Does vitamin C prevent colds, cancer, etc.?

Dear Cecil:

Linus Pauling and others speak of the marvelous curative powers of vitamin C. I take it myself with superstitious regularity and virtually never get a cold. Yet others say there isn't one shred of evidence that vitamin C prevents colds or any other disease. Your answer will be an inestimable service to mankind.

Cecil replies:

All in a day’s work, bubba. The evidence for megadoses of vitamin C is mixed. One researcher, using data from eight separate studies, concluded that vitamin C freaks averaged about one-tenth fewer colds per year than other people, and their colds lasted one-tenth less time. More recently, researcher Elliot Dick at the University of Wisconsin studied 24 subjects, eight of whom had been exposed to a cold virus. Eight of the others vitamin C, and the other eight received a placebo. After a week of living together, seven of the eight placebo patients had colds compared with six of the eight vitamin C patients. The difference was that the symptoms of the vitamin C patients, as indicated by the number of coughs, sneezes, nose blowings, and so on, were only half as severe. The study will be repeated, but so far things look promising.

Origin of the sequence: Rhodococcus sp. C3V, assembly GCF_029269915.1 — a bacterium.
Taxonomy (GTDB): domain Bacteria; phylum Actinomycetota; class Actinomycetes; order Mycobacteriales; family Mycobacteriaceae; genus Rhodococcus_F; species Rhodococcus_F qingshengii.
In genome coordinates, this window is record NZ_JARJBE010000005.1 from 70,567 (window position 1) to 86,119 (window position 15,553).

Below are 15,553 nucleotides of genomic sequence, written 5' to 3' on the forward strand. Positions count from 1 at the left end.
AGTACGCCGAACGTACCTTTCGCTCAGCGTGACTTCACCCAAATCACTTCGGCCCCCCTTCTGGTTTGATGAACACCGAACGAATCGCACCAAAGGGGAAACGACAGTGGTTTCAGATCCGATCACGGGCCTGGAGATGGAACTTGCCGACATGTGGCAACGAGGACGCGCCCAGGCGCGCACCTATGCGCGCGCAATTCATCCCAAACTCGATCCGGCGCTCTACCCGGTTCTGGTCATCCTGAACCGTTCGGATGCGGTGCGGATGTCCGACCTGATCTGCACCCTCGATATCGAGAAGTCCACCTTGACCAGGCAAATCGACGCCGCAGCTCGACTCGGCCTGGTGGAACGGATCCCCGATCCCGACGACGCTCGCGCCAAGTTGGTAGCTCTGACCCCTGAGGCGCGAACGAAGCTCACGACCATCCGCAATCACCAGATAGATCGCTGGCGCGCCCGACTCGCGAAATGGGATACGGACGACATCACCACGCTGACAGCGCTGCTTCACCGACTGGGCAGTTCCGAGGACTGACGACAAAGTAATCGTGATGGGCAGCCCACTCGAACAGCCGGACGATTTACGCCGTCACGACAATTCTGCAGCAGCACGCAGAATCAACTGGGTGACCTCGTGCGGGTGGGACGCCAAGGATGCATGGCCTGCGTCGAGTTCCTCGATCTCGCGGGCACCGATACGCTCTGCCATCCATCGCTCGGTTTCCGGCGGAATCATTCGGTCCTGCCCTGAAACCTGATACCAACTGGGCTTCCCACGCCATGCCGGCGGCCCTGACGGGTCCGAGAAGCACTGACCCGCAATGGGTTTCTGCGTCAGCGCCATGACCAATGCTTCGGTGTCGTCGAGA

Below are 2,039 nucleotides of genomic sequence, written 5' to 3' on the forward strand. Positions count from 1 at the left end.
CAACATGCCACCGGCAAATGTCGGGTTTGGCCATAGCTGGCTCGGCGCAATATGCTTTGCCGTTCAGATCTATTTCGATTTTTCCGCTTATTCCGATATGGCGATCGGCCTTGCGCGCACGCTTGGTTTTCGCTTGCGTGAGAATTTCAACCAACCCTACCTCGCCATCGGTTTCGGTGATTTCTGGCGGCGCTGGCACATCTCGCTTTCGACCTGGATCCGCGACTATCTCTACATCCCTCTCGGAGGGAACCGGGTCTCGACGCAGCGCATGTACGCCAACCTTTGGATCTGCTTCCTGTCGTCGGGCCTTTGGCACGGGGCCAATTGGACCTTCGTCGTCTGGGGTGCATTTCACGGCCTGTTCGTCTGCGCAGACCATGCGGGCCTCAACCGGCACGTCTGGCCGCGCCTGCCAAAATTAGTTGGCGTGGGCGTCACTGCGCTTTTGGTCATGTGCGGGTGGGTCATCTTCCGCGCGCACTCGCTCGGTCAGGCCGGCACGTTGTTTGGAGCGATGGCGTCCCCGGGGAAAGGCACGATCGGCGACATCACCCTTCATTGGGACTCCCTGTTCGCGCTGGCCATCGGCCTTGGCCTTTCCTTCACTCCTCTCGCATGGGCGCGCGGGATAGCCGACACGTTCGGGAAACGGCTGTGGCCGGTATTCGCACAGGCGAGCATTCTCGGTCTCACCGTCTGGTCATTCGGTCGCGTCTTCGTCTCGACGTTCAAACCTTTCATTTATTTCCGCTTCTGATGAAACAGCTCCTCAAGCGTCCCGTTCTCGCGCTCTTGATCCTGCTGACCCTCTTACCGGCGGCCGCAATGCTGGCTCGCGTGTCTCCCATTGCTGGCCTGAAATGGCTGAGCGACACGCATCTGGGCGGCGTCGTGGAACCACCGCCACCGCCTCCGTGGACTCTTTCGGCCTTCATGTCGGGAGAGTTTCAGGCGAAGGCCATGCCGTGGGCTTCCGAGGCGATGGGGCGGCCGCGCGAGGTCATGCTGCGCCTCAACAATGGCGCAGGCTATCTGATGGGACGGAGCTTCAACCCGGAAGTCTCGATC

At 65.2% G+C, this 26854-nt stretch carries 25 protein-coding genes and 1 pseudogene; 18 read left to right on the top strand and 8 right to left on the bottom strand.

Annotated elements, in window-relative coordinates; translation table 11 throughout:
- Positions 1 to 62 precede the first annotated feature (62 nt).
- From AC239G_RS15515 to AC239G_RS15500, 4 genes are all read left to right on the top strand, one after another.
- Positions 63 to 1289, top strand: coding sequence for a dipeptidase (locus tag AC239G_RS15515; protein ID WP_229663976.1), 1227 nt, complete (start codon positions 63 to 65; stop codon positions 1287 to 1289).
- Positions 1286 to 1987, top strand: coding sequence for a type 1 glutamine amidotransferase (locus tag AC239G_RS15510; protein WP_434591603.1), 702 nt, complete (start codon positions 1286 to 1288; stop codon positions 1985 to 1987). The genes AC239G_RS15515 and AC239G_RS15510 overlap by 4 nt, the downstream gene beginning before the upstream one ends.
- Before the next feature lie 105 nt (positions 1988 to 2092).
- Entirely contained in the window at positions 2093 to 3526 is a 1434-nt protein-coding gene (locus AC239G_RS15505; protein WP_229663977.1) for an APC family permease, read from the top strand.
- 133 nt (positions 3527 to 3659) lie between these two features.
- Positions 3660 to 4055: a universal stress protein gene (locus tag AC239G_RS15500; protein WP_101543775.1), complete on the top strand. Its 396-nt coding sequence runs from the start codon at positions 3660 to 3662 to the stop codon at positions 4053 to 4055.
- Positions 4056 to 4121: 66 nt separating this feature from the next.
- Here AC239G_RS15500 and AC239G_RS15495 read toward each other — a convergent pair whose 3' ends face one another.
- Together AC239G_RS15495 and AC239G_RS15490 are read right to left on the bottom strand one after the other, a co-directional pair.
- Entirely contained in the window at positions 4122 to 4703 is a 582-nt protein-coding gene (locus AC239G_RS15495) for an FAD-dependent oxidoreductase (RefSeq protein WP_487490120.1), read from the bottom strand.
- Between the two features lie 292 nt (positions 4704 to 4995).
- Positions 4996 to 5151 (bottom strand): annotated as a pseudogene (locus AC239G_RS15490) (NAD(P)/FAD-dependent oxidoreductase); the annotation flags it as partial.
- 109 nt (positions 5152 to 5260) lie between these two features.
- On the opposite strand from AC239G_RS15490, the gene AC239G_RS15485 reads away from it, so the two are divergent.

As for vitamin C and cancer, the American Cancer Society issued guidelines suggesting that consuming C-rich foods might reduce the risk of certain types of malignancies. But once you have cancer, vitamin C won’t help. A study recently published by researchers at the Mayo Clinic decisively rejects the contention of Pauling and others that megadoses of vitamin C can cure cancer. In addition, too much C can cause undesirable side effects. If you must take supplements, don’t take more than 60-100 milligrams extra per day.

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